Most Texans are aware of more common traffic violations such as speeding, texting while driving, not wearing a seatbelt, and running a red light—but did you know you can also get a ticket for having your key in the ignition at the wrong time? Read on to learn some weird driving laws in Texas that can actually fetch a hefty fine!
1. It’s a violation to open doors while operating your vehicle.
Stopped at a red light and want to dump out your coffee? Rolling into a parking space and want to see if you’re inside the lines? Not so fast! No matter your intention, opening your doors while operating your vehicle (even while stopped) is illegal in Texas. So, you know, make sure y’all turn off your car before reaching for the door handle.
2. You could still be responsible for traffic violations even after selling your vehicle.
Once you’ve sold your vehicle, you’re obviously not responsible if the new driver receives a traffic violation … right? Wrong! Texas law requires the seller to submit a transfer of owner notification while the buyer pays the sales tax and obtains a new title. If the new driver doesn’t obtain a new title, however, their traffic violations could become yours! You are still the owner, after all.
3. Parking brakes must be set when leaving an unattended vehicle.
While setting your parking brakes may only seem necessary when parking on a hill, Texas law begs to differ: No matter where you’re parked or what incline you’re parked on, you’re required to set your parking brakes anytime you leave your vehicle. To make things even weirder, the law still applies regardless of whether your car is running or not.
4. You can’t drive without windshield wipers.
We’re not sure where this one came from, but anyone who’s driven through a heavy (albeit rare) Texas rainstorm can understand: It’s illegal to drive without windshield wipers. While this law is a bit more reasonable than many others on this list, you may be surprised to learn that Texas law doesn’t require vehicles to have a windshield—but you better be sure that your windshield-less car still has wipers.
5. U-turns and for sale signs are not allowed in Richardson.
A long time ago, someone in Richardson decided that u-turns and for sale signs were worthy of a ticket. Maybe they were involved in an accident where someone took a sudden u-turn because they saw a car for sale on the other side of the road? No matter the reason, u-turns and visible for sale signs are illegal in Richardson. Sorry, Richardsonians.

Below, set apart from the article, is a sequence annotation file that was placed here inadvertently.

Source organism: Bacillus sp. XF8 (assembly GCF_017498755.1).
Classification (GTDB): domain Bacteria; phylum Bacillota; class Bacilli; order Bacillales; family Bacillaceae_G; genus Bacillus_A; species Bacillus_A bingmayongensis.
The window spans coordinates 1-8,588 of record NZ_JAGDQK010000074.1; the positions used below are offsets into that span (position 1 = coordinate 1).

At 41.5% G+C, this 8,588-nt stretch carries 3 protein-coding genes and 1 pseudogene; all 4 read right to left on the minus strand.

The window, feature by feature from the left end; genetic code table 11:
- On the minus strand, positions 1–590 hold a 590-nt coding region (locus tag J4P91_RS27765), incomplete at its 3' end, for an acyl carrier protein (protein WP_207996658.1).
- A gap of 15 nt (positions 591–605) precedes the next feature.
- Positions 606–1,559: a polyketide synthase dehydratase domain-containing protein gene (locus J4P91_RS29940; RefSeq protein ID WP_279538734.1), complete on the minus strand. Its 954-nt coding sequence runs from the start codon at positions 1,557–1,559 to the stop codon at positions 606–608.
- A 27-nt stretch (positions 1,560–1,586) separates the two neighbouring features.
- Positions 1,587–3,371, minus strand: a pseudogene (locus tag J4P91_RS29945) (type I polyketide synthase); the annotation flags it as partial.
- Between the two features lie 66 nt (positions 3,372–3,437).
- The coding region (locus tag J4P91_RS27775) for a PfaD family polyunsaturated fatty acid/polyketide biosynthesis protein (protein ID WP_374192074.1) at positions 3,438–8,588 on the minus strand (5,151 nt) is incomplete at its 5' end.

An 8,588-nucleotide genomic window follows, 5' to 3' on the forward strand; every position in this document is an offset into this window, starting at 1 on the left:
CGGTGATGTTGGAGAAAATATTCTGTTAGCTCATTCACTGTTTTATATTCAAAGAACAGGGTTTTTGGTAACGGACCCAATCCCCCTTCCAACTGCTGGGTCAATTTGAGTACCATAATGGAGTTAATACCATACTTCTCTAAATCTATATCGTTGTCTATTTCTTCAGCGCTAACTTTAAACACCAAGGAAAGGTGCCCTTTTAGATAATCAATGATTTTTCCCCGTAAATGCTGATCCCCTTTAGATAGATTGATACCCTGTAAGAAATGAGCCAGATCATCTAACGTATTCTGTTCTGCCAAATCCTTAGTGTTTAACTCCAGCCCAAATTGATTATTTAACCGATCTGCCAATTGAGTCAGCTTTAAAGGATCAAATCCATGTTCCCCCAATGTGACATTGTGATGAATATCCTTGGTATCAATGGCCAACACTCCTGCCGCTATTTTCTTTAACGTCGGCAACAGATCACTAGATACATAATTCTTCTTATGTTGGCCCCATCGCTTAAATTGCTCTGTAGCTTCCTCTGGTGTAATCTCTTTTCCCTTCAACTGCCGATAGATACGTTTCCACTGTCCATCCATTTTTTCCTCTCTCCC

6. Passengers cannot occupy a trailer while in motion.
Sometimes you don’t have enough seats in your car. Sometimes your trailer looks like a great way to add extra room. Sometimes you hitch that trailer to the back of your car and tow your excess passengers like they’re a collection of used ATVs. Unfortunately, unless you’re a licensed hayride operator, this stupidly brilliant idea is illegal in Texas.
7. You cannot leave the keys in the ignition in a vehicle while it’s unattended.
How many times have you left the car running while pulling up to the convenience store to grab a cool drink on a hot day? Don’t actually count since each time you did could’ve earned you a $500 ticket (read: many slushies). The only loophole to this law is if you’re driving a newer vehicle with a keyless push-button start.
8. Tailgating other drivers could result in a ticket.
It’s one thing to tailgate with beers and barbeque, but it’s another thing to tailgate by, well, tailgating. According to Texas law, driving too closely behind another car is enough to get you pulled over and given a ticket. As a result, be sure not to tailgate too closely on your way to your next tailgate.
9. You admit guilt when you pay for a ticket.
It may seem like you’re doing the right thing, but admitting guilt and paying your ticket comes with extra consequences: In addition to losing money on ticket fees and the associated fines and surcharges, points are added to your license and the offense is recorded on your driving record for the next three years. Thankfully, it’s possible to avoid these black marks by taking a defensive driving course.
10. Surcharges on traffic violations have to be paid separately.
When you pay a ticket and the associated fee, you may also have to pay a surcharge, depending on the type of violation or the number of points you’ve accumulated over the years. In Texas, however, you must pay for fees and surcharges separately. It may not seem like a big deal, but you could have your license suspended if you don’t.
Reversing Weird (or Normal) Traffic Violations
While there are some pretty weird driving laws in Texas, most traffic violations can be dismissed by completing a defensive driving course. At Ticket School, you can complete your defensive driving courses entirely online and on your schedule.
For more information on our Texas defensive driving courses, call Ticket School at (800) 558-9887 or enroll online today!